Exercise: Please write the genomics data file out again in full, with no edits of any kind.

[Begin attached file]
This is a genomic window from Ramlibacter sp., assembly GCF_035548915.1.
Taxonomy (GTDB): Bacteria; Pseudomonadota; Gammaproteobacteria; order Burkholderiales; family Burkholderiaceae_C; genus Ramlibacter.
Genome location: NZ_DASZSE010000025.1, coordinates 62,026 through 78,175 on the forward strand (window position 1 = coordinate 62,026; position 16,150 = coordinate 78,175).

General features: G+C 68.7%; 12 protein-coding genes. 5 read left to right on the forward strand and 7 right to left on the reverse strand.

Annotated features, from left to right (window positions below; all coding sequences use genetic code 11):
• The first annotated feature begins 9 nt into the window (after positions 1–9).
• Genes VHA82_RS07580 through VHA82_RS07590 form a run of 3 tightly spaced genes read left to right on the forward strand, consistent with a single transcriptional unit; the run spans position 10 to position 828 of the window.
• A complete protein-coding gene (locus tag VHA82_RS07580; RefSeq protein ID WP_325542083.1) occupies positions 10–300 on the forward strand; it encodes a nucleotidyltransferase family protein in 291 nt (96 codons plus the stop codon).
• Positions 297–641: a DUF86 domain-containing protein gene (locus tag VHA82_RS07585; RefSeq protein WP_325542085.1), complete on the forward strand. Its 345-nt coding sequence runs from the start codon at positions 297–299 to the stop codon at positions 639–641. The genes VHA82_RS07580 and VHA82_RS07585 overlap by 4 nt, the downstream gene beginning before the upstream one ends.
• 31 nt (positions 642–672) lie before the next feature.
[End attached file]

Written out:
This is a genomic window from Ramlibacter sp., assembly GCF_035548915.1.
Taxonomy (GTDB): Bacteria; Pseudomonadota; Gammaproteobacteria; order Burkholderiales; family Burkholderiaceae_C; genus Ramlibacter.
Genome location: NZ_DASZSE010000025.1, coordinates 62,026 through 78,175 on the forward strand (window position 1 = coordinate 62,026; position 16,150 = coordinate 78,175).

General features: G+C 68.7%; 12 protein-coding genes. 5 read left to right on the forward strand and 7 right to left on the reverse strand.

Annotated features, from left to right (window positions below; all coding sequences use genetic code 11):
• The first annotated feature begins 9 nt into the window (after positions 1–9).
• Genes VHA82_RS07580 through VHA82_RS07590 form a run of 3 tightly spaced genes read left to right on the forward strand, consistent with a single transcriptional unit; the run spans position 10 to position 828 of the window.
• A complete protein-coding gene (locus tag VHA82_RS07580; RefSeq protein ID WP_325542083.1) occupies positions 10–300 on the forward strand; it encodes a nucleotidyltransferase family protein in 291 nt (96 codons plus the stop codon).
• Positions 297–641: a DUF86 domain-containing protein gene (locus tag VHA82_RS07585; RefSeq protein WP_325542085.1), complete on the forward strand. Its 345-nt coding sequence runs from the start codon at positions 297–299 to the stop codon at positions 639–641. The genes VHA82_RS07580 and VHA82_RS07585 overlap by 4 nt, the downstream gene beginning before the upstream one ends.
• 31 nt (positions 642–672) lie before the next feature.